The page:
December 28, 2015 [The Hateful Eight]
And suddenly Tarantino realized he was a playwright after all, and traps eight hateful people in one suitably expansive set—but not too expansive, only enough to lose someone in the periphery who may or may not be sneaking up on you. The indulgence of those monologues finds armchairs, beds, tabletops, pot-bellied stoves to cozy up to the inevitable: bursts of humor and gore, slow boils that boil over, revelations as byzantine as any Empire.
Never have I seen him so intent on examining evil—not just the generic nastiness of Nazis and hit squads but full-bodied souls that grin and grunt and realize—often too late—just how brutal survival grows when cornered. And it's all so beautiful, lit and shadowed in burnished browns and gold, as rich as the farty grumble of a leather chair, as loud as indoor gunplay. And each little nook of that cabin pries up evil from the floorboards to let it rage and caper, grin and scowl—proud of what is in the end a mundane accomplishment: killing others. Everyone dies, but somehow evil thinks it's doing something special when it pulls a trigger or thrusts a knife. The Hateful Eight inevitably plays this out like dance and nimble gymnastics—how else? It's Tarantino! Master Showman! Provocateur Extraordinaire!—but I think for once it's not the simple visceral pleasures of bang-bang-tear-em-up but the ignominious slump, the final seizure, the needless loss, the tawdry last laugh cut short.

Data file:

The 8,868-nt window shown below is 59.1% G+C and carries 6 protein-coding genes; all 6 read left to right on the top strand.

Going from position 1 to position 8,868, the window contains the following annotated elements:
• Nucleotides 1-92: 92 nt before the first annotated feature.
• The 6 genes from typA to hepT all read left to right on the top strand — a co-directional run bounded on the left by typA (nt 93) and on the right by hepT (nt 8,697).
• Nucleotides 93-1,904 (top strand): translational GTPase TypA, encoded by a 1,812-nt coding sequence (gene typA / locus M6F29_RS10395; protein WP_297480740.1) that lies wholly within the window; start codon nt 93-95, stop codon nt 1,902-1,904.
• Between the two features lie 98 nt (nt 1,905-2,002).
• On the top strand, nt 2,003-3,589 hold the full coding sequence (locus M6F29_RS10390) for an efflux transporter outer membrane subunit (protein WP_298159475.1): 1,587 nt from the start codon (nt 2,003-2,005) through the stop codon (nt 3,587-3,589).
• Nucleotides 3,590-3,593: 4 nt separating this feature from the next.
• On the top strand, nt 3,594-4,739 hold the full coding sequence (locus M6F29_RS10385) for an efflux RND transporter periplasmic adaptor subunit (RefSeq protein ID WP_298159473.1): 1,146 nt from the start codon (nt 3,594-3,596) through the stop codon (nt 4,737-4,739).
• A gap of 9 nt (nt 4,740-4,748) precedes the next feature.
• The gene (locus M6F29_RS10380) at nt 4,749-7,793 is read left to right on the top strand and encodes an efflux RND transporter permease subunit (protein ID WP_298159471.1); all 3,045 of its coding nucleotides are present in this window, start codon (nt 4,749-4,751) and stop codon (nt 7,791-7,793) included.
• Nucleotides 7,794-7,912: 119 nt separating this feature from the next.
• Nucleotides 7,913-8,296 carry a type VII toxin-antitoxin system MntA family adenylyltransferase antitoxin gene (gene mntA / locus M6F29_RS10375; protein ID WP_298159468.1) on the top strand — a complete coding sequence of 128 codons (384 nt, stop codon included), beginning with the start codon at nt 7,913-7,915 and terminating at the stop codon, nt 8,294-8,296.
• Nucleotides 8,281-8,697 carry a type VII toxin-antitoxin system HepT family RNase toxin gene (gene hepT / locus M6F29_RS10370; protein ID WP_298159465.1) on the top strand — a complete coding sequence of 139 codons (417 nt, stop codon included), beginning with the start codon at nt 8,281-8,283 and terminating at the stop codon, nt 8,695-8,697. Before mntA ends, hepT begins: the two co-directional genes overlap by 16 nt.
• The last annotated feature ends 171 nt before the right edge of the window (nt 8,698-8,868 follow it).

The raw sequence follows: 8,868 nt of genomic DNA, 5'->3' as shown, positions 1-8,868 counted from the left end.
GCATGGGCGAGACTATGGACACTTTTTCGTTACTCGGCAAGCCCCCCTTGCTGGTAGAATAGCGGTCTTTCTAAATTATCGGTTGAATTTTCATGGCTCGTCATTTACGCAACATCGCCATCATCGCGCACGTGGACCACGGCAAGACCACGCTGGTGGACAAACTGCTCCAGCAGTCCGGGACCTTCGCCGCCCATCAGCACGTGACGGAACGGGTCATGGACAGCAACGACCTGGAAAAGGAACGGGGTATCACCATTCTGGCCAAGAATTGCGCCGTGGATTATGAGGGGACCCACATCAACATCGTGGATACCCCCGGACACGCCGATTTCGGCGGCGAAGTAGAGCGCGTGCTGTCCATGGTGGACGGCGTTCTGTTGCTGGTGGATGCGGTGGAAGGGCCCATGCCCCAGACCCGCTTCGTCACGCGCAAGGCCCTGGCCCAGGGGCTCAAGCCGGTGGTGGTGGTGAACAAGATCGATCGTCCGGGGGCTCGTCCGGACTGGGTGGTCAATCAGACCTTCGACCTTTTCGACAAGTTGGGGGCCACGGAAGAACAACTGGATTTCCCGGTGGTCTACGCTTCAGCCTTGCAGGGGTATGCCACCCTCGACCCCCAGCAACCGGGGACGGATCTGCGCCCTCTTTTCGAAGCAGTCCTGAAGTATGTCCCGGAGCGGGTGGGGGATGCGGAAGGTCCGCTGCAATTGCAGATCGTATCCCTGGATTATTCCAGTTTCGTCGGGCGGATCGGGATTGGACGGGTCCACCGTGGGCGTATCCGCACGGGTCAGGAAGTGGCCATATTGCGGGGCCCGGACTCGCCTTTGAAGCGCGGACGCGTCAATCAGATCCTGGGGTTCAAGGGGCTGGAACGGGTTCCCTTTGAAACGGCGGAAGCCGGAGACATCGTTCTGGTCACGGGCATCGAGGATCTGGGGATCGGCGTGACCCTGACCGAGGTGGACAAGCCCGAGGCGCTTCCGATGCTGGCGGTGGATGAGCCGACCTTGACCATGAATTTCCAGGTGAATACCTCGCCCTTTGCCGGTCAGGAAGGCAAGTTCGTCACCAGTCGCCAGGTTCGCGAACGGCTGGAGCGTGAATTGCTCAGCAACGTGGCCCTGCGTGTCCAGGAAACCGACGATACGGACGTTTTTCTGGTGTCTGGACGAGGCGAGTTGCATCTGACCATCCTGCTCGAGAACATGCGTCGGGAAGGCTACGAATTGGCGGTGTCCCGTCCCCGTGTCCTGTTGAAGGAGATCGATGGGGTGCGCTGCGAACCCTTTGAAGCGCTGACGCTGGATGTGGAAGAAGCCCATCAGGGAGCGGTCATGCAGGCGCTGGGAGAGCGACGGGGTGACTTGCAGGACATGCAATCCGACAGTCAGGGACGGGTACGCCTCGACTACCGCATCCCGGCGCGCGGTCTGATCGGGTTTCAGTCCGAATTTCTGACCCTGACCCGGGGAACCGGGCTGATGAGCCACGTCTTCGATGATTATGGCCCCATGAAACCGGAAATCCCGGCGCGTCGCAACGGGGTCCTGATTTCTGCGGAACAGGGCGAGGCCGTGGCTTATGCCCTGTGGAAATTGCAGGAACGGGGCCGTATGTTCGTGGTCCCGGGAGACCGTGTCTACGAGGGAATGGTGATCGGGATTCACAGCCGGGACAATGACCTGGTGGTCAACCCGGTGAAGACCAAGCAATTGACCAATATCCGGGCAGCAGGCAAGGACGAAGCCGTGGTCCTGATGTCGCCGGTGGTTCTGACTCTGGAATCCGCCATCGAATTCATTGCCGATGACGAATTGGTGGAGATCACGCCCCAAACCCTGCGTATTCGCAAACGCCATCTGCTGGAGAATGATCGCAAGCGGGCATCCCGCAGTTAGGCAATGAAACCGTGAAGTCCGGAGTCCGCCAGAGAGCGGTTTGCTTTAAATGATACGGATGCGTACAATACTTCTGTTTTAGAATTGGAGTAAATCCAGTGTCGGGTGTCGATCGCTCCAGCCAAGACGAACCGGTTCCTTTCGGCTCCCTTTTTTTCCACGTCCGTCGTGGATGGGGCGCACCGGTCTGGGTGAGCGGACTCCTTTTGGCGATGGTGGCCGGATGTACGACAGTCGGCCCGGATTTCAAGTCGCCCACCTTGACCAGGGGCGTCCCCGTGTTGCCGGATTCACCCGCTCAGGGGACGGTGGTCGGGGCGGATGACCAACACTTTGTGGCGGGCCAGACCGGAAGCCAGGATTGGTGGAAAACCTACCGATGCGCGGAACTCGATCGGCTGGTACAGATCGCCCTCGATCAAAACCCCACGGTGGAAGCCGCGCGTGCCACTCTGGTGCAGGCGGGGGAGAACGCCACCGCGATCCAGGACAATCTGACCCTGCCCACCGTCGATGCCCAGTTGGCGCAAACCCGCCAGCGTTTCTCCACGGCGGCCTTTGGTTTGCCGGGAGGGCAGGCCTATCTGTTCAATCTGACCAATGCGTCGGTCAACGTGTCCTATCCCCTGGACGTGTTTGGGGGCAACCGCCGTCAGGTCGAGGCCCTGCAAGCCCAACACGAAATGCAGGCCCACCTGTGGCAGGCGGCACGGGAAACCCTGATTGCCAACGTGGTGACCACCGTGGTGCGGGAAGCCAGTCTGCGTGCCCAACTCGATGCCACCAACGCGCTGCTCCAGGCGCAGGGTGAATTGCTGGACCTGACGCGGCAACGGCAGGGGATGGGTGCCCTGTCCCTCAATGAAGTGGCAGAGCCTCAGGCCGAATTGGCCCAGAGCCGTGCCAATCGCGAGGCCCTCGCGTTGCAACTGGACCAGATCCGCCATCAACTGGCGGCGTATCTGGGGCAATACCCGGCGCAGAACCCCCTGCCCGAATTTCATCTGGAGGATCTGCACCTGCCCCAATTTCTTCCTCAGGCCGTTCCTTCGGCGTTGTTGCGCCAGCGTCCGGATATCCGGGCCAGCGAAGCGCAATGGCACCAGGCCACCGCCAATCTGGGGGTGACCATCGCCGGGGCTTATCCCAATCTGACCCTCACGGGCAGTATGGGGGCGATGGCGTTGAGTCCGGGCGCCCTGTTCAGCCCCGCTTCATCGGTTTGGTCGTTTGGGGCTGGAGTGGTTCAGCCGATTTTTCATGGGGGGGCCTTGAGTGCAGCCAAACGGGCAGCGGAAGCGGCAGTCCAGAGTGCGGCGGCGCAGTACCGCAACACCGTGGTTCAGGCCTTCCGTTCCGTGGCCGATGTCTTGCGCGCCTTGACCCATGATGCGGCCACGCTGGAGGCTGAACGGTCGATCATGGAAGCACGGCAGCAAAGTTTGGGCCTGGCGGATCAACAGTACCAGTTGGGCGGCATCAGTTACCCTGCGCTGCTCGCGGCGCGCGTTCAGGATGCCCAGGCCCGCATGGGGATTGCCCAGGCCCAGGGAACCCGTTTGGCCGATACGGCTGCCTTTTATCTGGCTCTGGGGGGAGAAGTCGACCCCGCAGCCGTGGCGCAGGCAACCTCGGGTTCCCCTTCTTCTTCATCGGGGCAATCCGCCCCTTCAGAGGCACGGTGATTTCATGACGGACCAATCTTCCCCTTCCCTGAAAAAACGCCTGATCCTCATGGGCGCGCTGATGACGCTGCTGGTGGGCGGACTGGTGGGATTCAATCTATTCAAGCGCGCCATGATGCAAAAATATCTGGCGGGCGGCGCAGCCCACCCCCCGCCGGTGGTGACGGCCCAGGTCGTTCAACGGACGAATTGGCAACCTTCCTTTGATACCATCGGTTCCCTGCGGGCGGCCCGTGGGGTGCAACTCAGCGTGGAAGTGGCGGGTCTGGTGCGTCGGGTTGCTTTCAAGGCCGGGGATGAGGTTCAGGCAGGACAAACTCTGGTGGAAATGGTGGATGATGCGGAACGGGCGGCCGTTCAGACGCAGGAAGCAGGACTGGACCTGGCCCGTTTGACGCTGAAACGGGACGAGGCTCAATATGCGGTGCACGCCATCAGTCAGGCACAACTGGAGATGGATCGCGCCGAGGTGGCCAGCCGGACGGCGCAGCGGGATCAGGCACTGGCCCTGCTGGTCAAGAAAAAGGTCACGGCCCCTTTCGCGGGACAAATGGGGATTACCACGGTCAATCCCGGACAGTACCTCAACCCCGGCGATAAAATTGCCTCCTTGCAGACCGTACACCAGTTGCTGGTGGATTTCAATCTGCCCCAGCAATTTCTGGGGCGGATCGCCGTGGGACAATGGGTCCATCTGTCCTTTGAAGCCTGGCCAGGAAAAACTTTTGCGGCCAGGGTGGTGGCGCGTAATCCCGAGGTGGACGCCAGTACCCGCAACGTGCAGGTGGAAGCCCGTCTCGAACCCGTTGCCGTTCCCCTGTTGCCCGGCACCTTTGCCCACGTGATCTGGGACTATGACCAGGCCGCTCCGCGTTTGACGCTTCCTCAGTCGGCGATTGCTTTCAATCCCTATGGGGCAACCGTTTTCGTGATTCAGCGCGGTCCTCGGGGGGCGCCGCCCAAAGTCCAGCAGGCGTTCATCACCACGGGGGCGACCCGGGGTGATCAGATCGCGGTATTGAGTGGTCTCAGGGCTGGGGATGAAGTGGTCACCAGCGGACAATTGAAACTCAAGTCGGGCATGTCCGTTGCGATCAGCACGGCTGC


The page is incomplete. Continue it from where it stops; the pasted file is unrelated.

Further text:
By the end I felt exhausted—as I did when The Shining finally froze evil, suspending it in every moment of our lives, a viscous liquid in which a smudge-like blob forever floats in our line of sight, the "banality of evil" sliding along just inches before us—infinitely more horrifying than sound and fury because it's not a sudden startlement but our constant companion, trapped in the same room, bound by a locked door.